Like all schoolkids of the 50s and 60s, I knew about McCarthyism, but the presentation here of the author's family--a people who were concerned for the rights of others and were willing to work to preserve freedoms--juxtaposed with the persecutors drew the picture more clearly than I had previously seen it.

I keep a list of the books I have read. I do it both to give myself credit for not being a slug and watching forty football games a week but also so that subsequently I can remember what I read. In the document I have a second section which includes books I especially liked. Despite the detail I mention early in this review, I included A Good American Family.  Subtly powerful. An odd juxtaposition, but that is how I have reacted to the book.

Sunday, November 3, 2019


I had a nightmare last night. This is very much an aberration for me.  I almost never have such dreams and, while it is self congratulatory, I attribute this to the fact that I tend not to manufacture and then submerge shit into my subconscious.  I tend, I believe--again I know this is self congratulatory--not to do stuff that I can't live with unless I ram it into my subconscious such that it pops up in the middle of the night.  So, typically, I do not have unpleasant things surfacing and sleep pretty much straight through.  Even when I wake to stumble to the bathroom, I come back and am asleep in no time when I return.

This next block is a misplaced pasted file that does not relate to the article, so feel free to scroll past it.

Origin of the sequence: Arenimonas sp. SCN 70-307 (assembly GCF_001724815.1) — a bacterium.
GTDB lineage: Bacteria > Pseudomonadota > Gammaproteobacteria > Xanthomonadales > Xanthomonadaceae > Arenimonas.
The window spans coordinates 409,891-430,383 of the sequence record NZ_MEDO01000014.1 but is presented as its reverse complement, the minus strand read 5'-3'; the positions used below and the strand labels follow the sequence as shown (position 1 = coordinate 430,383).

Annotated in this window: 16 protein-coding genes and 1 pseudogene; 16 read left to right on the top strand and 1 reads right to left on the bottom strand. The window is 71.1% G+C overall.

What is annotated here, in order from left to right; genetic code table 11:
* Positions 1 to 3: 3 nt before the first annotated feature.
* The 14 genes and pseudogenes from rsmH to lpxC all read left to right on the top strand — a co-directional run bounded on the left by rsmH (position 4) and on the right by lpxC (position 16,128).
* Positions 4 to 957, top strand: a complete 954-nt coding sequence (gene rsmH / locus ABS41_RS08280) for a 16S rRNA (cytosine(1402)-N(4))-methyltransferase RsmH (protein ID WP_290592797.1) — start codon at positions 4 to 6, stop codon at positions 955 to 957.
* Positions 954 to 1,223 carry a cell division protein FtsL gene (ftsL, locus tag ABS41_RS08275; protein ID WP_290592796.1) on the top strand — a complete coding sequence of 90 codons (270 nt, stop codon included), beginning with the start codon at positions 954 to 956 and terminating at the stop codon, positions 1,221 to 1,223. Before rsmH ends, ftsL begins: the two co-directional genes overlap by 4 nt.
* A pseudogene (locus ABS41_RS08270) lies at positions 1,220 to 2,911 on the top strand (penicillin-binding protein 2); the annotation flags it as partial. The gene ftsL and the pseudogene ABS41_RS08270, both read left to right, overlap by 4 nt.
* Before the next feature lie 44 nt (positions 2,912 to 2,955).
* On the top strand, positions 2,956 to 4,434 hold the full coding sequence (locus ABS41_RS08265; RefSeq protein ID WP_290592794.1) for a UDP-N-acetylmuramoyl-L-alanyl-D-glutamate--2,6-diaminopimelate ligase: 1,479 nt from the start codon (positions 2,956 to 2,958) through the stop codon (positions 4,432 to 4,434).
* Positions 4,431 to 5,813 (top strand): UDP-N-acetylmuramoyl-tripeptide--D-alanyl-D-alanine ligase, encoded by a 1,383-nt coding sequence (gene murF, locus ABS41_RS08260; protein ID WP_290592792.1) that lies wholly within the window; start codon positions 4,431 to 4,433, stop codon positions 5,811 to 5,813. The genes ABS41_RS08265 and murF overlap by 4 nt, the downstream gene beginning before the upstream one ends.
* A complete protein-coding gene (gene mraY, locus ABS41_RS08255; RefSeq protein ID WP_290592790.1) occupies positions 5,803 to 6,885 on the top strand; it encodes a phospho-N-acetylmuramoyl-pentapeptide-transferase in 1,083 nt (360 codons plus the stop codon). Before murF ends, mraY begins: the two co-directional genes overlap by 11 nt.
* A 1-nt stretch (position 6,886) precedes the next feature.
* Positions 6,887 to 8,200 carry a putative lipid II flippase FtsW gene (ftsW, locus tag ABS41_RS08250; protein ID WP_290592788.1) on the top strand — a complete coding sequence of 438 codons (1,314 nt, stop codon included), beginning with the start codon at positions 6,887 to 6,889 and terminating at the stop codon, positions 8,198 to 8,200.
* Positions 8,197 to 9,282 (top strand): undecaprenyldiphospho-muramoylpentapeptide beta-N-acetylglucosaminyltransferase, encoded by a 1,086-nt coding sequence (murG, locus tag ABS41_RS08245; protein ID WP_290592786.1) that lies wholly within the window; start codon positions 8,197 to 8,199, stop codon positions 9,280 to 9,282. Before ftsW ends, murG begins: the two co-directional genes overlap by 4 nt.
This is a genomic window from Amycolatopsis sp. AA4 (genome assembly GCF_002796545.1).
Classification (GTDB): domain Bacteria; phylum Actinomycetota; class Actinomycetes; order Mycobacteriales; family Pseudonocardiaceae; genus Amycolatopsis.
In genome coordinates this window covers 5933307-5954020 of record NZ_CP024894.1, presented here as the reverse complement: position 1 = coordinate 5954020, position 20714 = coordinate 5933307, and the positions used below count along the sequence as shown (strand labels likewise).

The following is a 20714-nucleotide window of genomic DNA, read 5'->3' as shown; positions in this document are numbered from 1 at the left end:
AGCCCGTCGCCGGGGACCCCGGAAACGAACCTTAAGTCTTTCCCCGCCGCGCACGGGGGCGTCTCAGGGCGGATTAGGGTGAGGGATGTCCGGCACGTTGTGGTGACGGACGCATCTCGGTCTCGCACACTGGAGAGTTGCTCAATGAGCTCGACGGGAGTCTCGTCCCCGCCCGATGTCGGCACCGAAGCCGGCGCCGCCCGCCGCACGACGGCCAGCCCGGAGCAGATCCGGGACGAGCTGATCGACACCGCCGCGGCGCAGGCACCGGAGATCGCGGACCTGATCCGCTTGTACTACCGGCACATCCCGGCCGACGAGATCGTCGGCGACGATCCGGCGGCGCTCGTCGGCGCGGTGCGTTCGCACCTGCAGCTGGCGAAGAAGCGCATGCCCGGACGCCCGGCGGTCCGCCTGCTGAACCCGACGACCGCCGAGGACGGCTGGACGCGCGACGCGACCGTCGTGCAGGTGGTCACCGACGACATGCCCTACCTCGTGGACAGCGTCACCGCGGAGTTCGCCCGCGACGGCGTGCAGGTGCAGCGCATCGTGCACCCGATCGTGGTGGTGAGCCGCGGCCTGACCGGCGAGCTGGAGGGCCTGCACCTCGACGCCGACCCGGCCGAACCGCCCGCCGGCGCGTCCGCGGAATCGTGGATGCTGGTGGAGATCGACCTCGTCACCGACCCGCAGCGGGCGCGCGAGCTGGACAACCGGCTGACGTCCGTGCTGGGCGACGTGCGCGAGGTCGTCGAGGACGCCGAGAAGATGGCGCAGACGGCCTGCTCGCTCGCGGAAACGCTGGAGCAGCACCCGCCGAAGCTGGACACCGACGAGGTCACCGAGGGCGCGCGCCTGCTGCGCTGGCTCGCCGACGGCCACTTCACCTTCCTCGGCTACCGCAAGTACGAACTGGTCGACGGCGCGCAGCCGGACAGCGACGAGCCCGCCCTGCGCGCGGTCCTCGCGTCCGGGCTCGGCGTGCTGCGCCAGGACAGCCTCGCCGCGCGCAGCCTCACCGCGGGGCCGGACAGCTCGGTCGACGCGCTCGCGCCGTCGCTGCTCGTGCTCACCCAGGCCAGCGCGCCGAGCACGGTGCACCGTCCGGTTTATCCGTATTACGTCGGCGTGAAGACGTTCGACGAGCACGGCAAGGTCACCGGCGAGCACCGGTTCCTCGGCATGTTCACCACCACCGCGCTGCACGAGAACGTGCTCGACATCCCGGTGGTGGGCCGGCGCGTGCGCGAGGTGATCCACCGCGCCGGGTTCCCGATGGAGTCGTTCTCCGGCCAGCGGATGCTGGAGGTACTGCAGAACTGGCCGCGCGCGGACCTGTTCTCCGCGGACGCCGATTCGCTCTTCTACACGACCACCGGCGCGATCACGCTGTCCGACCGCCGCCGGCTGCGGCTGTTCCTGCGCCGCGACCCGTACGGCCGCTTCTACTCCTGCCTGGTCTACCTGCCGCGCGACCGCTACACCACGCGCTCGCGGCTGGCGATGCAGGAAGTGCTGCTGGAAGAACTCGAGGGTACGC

But last night I had a nightmare.  It was with Donna and me, and this morning the particulars are not clear.  She was not even here to discuss the dream let alone do anything that could, even irrationally, be the source. Even though it was about Donna, it wasn't about Donna.

I tried to think about what could have provoked the bad movie.  I bought a whole bunch of candy for Halloween and the kids did not come by in the droves I anticipated. Couldn't let the left over candy go to waste so I have had more than my share of chocolate over the past few days. Could be the chocolate.

I have been very good typically about my diet since the docs opened me up in August.  Not a piece of red meat since July 24th when I was told I was blocked up.  I did, however,  have bacon with my eggs at a diner yesterday morning.  Could be the bacon. Probably not the Almighty punishing me for eating trayfe.  But maybe. Bacon on shabbat no less.

I've been exercising regularly and taking my meds.  Cant be an excess of energy or a missed pill.

The last book I read was not one to cause nightmares and I am into a benign memoir right now which is not Psycho stuff.